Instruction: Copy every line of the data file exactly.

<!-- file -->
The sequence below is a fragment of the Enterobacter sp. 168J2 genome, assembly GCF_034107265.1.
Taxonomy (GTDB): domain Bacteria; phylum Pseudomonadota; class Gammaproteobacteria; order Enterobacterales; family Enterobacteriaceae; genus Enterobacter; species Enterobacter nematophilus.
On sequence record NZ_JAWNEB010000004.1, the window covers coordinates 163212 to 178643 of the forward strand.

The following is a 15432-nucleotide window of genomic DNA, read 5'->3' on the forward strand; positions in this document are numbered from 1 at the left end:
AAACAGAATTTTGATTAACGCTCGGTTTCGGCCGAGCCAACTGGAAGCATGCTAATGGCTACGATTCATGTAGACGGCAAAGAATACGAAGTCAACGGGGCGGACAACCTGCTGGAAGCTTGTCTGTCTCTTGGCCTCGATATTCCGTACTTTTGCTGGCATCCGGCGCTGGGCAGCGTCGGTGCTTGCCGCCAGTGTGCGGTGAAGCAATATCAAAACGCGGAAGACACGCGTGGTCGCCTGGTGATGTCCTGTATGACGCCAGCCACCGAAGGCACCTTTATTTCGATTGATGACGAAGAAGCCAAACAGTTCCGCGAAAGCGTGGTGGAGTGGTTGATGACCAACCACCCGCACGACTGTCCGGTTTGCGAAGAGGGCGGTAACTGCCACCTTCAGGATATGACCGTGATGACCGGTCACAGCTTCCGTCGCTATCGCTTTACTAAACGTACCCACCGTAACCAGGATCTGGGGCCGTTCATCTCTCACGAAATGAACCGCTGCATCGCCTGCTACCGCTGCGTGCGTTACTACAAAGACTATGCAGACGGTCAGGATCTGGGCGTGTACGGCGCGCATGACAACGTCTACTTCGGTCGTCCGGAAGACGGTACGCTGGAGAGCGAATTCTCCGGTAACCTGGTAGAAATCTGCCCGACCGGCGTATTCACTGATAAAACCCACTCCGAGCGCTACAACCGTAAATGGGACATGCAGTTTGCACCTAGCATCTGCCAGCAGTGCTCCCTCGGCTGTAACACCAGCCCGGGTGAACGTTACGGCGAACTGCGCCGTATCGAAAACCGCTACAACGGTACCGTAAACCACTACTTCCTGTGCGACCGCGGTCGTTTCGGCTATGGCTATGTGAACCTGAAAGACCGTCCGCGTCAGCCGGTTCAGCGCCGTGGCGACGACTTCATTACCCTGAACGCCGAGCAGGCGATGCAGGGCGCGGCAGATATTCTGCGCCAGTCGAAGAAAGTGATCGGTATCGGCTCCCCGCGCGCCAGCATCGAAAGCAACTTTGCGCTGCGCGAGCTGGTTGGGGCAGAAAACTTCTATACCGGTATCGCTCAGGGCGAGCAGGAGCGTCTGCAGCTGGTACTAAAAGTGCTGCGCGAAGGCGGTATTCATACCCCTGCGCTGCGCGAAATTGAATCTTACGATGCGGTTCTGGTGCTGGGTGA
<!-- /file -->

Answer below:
The sequence below is a fragment of the Enterobacter sp. 168J2 genome, assembly GCF_034107265.1.
Taxonomy (GTDB): domain Bacteria; phylum Pseudomonadota; class Gammaproteobacteria; order Enterobacterales; family Enterobacteriaceae; genus Enterobacter; species Enterobacter nematophilus.
On sequence record NZ_JAWNEB010000004.1, the window covers coordinates 163212 to 178643 of the forward strand.

The following is a 15432-nucleotide window of genomic DNA, read 5'->3' on the forward strand; positions in this document are numbered from 1 at the left end:
AAACAGAATTTTGATTAACGCTCGGTTTCGGCCGAGCCAACTGGAAGCATGCTAATGGCTACGATTCATGTAGACGGCAAAGAATACGAAGTCAACGGGGCGGACAACCTGCTGGAAGCTTGTCTGTCTCTTGGCCTCGATATTCCGTACTTTTGCTGGCATCCGGCGCTGGGCAGCGTCGGTGCTTGCCGCCAGTGTGCGGTGAAGCAATATCAAAACGCGGAAGACACGCGTGGTCGCCTGGTGATGTCCTGTATGACGCCAGCCACCGAAGGCACCTTTATTTCGATTGATGACGAAGAAGCCAAACAGTTCCGCGAAAGCGTGGTGGAGTGGTTGATGACCAACCACCCGCACGACTGTCCGGTTTGCGAAGAGGGCGGTAACTGCCACCTTCAGGATATGACCGTGATGACCGGTCACAGCTTCCGTCGCTATCGCTTTACTAAACGTACCCACCGTAACCAGGATCTGGGGCCGTTCATCTCTCACGAAATGAACCGCTGCATCGCCTGCTACCGCTGCGTGCGTTACTACAAAGACTATGCAGACGGTCAGGATCTGGGCGTGTACGGCGCGCATGACAACGTCTACTTCGGTCGTCCGGAAGACGGTACGCTGGAGAGCGAATTCTCCGGTAACCTGGTAGAAATCTGCCCGACCGGCGTATTCACTGATAAAACCCACTCCGAGCGCTACAACCGTAAATGGGACATGCAGTTTGCACCTAGCATCTGCCAGCAGTGCTCCCTCGGCTGTAACACCAGCCCGGGTGAACGTTACGGCGAACTGCGCCGTATCGAAAACCGCTACAACGGTACCGTAAACCACTACTTCCTGTGCGACCGCGGTCGTTTCGGCTATGGCTATGTGAACCTGAAAGACCGTCCGCGTCAGCCGGTTCAGCGCCGTGGCGACGACTTCATTACCCTGAACGCCGAGCAGGCGATGCAGGGCGCGGCAGATATTCTGCGCCAGTCGAAGAAAGTGATCGGTATCGGCTCCCCGCGCGCCAGCATCGAAAGCAACTTTGCGCTGCGCGAGCTGGTTGGGGCAGAAAACTTCTATACCGGTATCGCTCAGGGCGAGCAGGAGCGTCTGCAGCTGGTACTAAAAGTGCTGCGCGAAGGCGGTATTCATACCCCTGCGCTGCGCGAAATTGAATCTTACGATGCGGTTCTGGTGCTGGGTGA